After three records that made the most of Scott Hutchison's reliably confessional lyrics, Frightened Rabbit turns the songwriting focus outward, capturing more of life's struggles than those of the heart.
Musically, the Scottish band retains its natural charisma and instincts for grand, buoyant indie rock, while adjusting its sound to allow for more layers and dynamic arrangements that subtly play to the emotional substance of Hutchison's lyrics. The songs play out sometimes like ministories, zeroing in on crucial moments. Sometimes with narrative omniscience, other times from more of a voyeuristic point of view, Hutchison explores difficult times in search of people's core motivations.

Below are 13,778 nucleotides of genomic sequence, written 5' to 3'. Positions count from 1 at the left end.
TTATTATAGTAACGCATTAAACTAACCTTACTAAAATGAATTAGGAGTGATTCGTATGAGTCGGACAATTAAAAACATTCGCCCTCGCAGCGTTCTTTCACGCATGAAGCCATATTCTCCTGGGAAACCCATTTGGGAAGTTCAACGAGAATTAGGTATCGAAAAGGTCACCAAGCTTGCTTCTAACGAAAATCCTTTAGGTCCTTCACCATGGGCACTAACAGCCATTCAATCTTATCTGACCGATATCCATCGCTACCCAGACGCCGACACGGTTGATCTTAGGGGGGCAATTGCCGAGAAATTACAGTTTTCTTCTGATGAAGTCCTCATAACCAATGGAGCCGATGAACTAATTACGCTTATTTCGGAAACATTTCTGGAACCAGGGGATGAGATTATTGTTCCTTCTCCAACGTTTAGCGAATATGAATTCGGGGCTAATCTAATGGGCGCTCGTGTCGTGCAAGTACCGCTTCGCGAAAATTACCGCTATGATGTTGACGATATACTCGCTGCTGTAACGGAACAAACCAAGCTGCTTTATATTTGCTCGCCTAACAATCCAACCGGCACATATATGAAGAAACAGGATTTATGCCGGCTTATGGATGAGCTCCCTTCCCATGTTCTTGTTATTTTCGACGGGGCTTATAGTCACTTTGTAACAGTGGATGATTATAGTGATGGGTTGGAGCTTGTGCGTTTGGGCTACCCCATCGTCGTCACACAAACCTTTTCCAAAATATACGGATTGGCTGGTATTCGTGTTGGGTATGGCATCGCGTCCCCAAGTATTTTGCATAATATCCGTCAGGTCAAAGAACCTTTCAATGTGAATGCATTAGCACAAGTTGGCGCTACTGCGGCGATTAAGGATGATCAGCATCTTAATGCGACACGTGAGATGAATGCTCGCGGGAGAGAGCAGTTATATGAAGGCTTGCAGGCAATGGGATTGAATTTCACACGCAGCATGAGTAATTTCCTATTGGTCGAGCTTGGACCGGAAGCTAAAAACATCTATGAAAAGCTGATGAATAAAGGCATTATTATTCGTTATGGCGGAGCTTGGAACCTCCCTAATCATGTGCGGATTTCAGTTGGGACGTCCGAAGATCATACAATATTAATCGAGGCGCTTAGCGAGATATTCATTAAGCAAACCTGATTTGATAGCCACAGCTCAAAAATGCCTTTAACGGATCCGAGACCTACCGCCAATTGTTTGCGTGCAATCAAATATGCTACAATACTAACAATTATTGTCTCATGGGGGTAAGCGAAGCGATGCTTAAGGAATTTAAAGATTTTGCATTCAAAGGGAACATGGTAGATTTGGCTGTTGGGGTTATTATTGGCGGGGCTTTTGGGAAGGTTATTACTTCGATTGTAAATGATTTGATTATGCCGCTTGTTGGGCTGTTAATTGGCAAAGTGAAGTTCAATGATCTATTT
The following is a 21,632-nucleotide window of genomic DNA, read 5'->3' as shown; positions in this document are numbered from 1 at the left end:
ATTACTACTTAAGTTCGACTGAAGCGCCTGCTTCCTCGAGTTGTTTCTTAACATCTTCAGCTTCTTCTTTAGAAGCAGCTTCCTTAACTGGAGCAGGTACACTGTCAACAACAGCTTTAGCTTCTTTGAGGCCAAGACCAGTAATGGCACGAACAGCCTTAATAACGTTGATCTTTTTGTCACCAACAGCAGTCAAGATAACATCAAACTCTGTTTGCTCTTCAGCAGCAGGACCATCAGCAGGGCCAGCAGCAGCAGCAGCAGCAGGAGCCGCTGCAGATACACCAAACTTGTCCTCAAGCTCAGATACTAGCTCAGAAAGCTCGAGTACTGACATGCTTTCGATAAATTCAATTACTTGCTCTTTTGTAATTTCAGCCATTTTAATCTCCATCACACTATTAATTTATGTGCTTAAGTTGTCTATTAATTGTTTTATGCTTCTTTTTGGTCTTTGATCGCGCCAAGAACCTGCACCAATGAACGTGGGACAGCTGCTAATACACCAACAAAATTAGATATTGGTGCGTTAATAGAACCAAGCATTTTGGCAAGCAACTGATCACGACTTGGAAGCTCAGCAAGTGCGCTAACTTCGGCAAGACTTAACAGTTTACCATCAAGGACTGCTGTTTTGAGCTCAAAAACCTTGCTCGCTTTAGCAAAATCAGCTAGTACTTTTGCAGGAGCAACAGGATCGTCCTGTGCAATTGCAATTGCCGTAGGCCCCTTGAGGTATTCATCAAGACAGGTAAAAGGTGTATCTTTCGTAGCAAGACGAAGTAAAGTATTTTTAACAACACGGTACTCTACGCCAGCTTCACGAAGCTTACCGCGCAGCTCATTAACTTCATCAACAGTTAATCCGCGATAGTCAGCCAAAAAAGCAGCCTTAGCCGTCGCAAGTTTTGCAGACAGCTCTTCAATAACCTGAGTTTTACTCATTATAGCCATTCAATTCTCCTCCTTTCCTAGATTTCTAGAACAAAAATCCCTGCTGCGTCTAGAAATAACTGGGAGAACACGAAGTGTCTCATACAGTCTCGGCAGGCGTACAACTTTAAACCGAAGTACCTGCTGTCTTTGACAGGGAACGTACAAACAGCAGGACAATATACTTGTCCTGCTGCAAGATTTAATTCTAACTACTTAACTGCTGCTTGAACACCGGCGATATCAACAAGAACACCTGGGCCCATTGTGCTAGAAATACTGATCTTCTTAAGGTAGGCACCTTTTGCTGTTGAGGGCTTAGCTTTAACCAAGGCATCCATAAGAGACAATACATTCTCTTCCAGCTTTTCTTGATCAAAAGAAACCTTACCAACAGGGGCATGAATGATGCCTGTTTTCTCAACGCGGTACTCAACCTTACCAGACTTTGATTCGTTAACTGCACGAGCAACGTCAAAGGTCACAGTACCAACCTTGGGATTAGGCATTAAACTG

"Acts of Man" begins simply, with a piano and Hutchison singing in falsetto: "I am that dickhead in the kitchen/ Giving wine to your best girl's glass." The drums and guitars push the song forward and Hutchison pivots to render that despicable character as someone more self-aware, not bound by his faults but fighting against them. "The Woodpile" applies the metaphor of being trapped in a collapsed building to social anxiety. "State Hospital" is the "all is not lost" story of a determined girl dealt hardships at every turn.
The songs continue in that vein, heavy subject matter that's thought-provoking but never in the way of Frightened Rabbit's sound, a tip-toeing-to-the-edge-of-grandiosity rock that's both ripe for arenas and perfect for headphones.
The Midnight Organ Fight and The Winter of Mixed Drinks marked Frightened Rabbit as an exciting band to watch. Pedestrian Verse is the band's best work yet, completing that ascendancy and cementing Frightened Rabbit as an A-list band.